Dr Alexandra Dellios

PhD (UniMelb), BA Hons (UQ)
Senior Lecturer
ANU College of Arts and Social Sciences
T: +61 2 612 55889

Areas of expertise

  • Migrant Cultural Studies 200208
  • Multicultural, Intercultural And Cross Cultural Studies 200209
  • Australian History (Excl. Aboriginal And Torres Strait Islander History) 210303
  • Heritage And Cultural Conservation 210202
  • Archival, Repository And Related Studies 210201

Research interests

migration and refugee histories, memory studies, public history, oral history, multiculturalism and ethnicity, cultural heritage management and interpretation, industrial and working class heritage, migrant rights movements


Alexandra Dellios is a historian and senior lecturer in the Centre for Heritage and Museum Studies at the Australian National University. Her research considers the public and oral history of migrant and refugee communities, their experiences of settlement, and working and family life. She has published on: child migration; popular representations of multiculturalism; immigration centres and hostels; the intersections of migrant, industrial and labour heritage; public history practices, and cultural heritage management in Australia. 

She is the author of Heritage Making and Migrant Subjects in the Deindustrialising Region of the Latrobe Valley (Cambridge University Press, April 2022) and Histories of Controversy: Bonegilla Migrant Centre (Melbourne University Publishing, 2017), editor of Memory and Family in Australian Refugee Histories (Routledge: 2019), and co-editor (with Eureka Henrich) of Migrant, Multicultural and Diasporic Heritage: Beyond and Between Borders (Routledge: 2020).

She is Chair of the Editorial Board for Studies in Oral History, a founding member of the Australian Migration History Network, and Executive Committee member of the Association of Critical Heritage Studies.

She remains engaged in oral history projects and teaching, community volunteering, and heritage interpretation efforts. 

Researcher's projects

Post-war Migration and Collaborative Community Heritage Practices (2017 - )

This project analyses community-initiated heritage and public history projects that pertain to post-WWII migration and settlement in Australia (the Latrobe Valley, in particular). It is interested in community negotiation (and challenge) to heritage discourses and multiculturalism/social inclusion rhetoric.

Remembering Migrant Protest and Activism: Migrant Rights Discourses in pre-Multicultural Australia (2019 - ) / The Community Origins of Multiculturalism in Australia: A New History (2022 - )

This project explores 'migrant rights' discourses and collective community memories of activism and protests in pre-Multicultural Australia (1960s and 1970s) - focussing, in the first instance, on the community archives and oral histories of Greek, Turkish and Italian community groups, and their allies (including ecumenical charities and trade unions), with particular attention to the work of women in leadership and welfare service provision/as social welfare workers and advocates. Future trajectories of the project will trace the impact of these discourses and ideological developments in 'multiculturalism' on social welfare services, practices and frameworks into the 1980s and beyond, and on the situaiton for migrant workers in Australia.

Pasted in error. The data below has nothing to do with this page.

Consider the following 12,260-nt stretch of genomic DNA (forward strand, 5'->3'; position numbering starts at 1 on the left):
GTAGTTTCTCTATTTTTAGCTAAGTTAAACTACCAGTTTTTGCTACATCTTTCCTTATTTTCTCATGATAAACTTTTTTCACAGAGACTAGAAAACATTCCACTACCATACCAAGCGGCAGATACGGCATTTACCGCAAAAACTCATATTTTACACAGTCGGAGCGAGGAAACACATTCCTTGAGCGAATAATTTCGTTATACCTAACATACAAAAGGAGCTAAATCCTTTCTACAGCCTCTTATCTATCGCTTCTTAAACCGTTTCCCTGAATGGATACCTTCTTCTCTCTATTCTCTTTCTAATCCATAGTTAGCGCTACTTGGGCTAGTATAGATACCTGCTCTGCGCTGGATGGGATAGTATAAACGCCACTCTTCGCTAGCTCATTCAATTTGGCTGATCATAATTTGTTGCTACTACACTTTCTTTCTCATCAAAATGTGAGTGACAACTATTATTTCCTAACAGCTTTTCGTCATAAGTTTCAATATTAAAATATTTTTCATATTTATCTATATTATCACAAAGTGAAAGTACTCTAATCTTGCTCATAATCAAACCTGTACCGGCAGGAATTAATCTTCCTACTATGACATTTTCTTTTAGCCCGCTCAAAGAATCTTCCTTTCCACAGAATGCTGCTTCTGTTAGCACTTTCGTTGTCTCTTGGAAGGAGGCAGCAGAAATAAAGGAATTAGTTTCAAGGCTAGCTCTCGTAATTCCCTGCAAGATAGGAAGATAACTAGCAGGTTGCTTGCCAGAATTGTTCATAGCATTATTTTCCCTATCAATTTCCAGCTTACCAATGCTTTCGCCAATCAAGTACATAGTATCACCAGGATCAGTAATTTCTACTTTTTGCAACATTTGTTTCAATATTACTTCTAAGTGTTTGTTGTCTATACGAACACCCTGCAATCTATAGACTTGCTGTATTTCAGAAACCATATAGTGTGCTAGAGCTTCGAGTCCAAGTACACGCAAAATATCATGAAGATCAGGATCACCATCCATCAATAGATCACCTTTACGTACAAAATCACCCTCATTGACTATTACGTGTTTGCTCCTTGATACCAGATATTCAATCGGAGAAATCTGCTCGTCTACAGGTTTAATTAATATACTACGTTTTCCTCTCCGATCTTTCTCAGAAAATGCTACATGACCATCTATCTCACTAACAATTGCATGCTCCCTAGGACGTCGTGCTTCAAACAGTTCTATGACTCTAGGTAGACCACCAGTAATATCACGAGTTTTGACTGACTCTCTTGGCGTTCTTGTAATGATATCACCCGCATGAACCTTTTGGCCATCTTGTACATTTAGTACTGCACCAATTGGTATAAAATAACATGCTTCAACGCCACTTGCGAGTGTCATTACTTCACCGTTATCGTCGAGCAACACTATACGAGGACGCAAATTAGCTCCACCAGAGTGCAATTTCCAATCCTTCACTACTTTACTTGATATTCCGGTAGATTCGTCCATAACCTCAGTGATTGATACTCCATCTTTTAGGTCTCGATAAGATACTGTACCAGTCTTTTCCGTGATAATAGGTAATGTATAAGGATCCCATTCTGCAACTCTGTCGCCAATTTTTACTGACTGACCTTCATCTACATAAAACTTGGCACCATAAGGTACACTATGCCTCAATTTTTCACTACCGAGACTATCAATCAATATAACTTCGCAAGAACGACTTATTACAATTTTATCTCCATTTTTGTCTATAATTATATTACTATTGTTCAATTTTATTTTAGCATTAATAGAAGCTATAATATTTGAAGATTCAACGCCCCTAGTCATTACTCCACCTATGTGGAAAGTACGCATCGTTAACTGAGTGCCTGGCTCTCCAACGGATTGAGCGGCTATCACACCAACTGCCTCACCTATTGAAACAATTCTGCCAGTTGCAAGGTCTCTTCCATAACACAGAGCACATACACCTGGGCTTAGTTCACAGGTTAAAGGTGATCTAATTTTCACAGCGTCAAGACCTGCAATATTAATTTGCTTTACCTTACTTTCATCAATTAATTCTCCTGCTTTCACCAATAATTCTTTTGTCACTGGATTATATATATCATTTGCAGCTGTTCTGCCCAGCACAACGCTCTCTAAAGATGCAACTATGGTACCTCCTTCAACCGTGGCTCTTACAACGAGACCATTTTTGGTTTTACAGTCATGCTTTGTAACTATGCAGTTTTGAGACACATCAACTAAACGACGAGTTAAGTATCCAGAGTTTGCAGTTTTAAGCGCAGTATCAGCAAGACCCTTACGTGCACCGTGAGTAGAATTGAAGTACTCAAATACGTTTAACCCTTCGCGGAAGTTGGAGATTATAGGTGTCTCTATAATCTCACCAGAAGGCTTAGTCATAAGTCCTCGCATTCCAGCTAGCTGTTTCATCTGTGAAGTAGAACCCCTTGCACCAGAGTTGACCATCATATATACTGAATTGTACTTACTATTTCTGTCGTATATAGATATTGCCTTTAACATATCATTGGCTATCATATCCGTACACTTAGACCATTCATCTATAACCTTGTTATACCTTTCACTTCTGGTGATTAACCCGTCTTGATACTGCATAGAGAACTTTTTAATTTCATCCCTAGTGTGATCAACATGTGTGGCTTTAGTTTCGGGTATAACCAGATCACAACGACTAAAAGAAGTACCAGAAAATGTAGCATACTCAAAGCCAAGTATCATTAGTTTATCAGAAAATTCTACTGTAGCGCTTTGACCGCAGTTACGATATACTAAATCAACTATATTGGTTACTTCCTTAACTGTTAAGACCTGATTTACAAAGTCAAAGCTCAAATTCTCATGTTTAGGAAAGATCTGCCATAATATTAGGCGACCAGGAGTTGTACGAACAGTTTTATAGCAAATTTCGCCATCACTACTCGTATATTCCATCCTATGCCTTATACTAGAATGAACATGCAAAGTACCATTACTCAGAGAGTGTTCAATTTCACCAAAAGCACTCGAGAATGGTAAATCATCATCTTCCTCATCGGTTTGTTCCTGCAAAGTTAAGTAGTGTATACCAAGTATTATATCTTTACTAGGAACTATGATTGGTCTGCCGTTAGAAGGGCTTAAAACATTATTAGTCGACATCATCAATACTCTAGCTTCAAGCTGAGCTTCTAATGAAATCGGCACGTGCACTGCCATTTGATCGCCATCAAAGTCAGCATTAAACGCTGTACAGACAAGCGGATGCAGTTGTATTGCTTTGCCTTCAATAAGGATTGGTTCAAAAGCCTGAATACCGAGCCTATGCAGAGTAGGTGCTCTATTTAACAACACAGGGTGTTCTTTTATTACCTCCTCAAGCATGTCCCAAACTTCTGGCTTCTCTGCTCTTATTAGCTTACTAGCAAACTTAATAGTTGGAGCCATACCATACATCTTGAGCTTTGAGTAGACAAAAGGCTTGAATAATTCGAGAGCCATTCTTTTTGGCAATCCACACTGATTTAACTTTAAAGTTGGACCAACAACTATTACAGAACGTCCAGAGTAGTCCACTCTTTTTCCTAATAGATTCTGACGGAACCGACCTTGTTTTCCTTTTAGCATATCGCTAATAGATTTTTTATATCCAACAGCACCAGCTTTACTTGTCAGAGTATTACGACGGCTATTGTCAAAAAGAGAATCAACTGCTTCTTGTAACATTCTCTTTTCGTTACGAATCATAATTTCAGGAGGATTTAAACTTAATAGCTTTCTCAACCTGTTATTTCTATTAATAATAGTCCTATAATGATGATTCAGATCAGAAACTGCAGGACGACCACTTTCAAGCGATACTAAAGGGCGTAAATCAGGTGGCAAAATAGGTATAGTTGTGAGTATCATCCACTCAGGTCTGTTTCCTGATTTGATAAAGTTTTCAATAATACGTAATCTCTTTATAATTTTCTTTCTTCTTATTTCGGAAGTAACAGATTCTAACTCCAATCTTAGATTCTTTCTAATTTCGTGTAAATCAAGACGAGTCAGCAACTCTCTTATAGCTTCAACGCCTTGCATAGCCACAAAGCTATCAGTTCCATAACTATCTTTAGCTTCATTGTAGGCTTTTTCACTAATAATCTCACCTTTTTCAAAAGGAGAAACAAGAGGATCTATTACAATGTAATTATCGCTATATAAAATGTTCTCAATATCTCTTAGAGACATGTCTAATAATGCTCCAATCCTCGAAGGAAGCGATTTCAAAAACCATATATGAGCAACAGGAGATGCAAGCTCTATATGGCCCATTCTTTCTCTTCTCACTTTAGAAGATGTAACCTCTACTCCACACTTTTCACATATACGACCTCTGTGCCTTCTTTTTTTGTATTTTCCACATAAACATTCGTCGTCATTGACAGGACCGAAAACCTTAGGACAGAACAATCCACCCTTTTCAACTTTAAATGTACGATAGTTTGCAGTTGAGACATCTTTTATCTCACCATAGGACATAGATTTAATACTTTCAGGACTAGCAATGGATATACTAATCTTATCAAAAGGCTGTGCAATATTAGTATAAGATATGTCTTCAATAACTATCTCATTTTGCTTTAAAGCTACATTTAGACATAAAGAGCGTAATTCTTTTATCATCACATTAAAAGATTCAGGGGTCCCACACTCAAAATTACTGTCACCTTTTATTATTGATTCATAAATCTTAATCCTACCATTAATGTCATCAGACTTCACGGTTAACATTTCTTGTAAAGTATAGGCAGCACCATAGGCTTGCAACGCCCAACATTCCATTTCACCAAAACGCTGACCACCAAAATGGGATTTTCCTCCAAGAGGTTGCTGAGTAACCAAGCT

CH Currey Memorial Fellowship at the State Library of NSW for the project: Greek-Australian Women and Building Alternative Multiculturalisms: Grassroots histories of migrant welfare in New South Wales, 1960s–1980s (2022)

A grassroots history of early multiculturalism from the perspective of ethnic minority communities (especially women) who worked at the ‘front-lines’ of migrant welfare and service provision from the 1960s to the 1980s, in NSW (in state-funded agencies and from within community organisations, particularly in Sydney). Read the full Fellowship announcement from SLNW.

ARC funded projects:

Architecture and Industry: The migrant contribution to nation-building, DP190101531 (2019 - 2022)

Lead CI: A/Prof Anoma Pieris (the University of Melbourne, Andrew Sangia – University of Melbourne, Mirjana Lozanovska – Deakin University, David Beynon – University of Tasmania, Alexandra Dellios – Australian National University.

Project Description: Migrants after World War II were critical to the spatial making of modern Australia. Major federally-funded industries driving post-war nation-building programs depended on the employment of large numbers of war displaced persons. Directed to remote, rural and urban industrial sites, migrant labour and resettlement altered the nation’s physical landscape, providing Australia with its contemporary economic base. While the immigrant contribution to nation-building in cultural terms is well-known, its everyday spatial, architectural and landscape transformations remain unexamined. This project aims to bring to the foreground post-war industry and immigration to comprehensively document a uniquely Australian shaping of the built environment.

Current student projects

  • Renee Dixon, ‘Developing a crowdsourced digital LGBTIQ archive: a new methodology to challenge knowledge hegemonies and hierarchies of normative archive practices’, PhD (2019 – ).
  • Kavya Kalutantiri, 'Appeasing the Palate in Cosmopolitan Cities: An exploration of South Asian diasporic subjectivity through foodways', PhD (2020 - ), Chair.



Projects and Grants

Grants information is drawn from ARIES. To add or update Projects or Grants information please contact your College Research Office.

Return to top

Updated:  22 June 2024 / Responsible Officer:  Director (Research Services Division) / Page Contact:  Researchers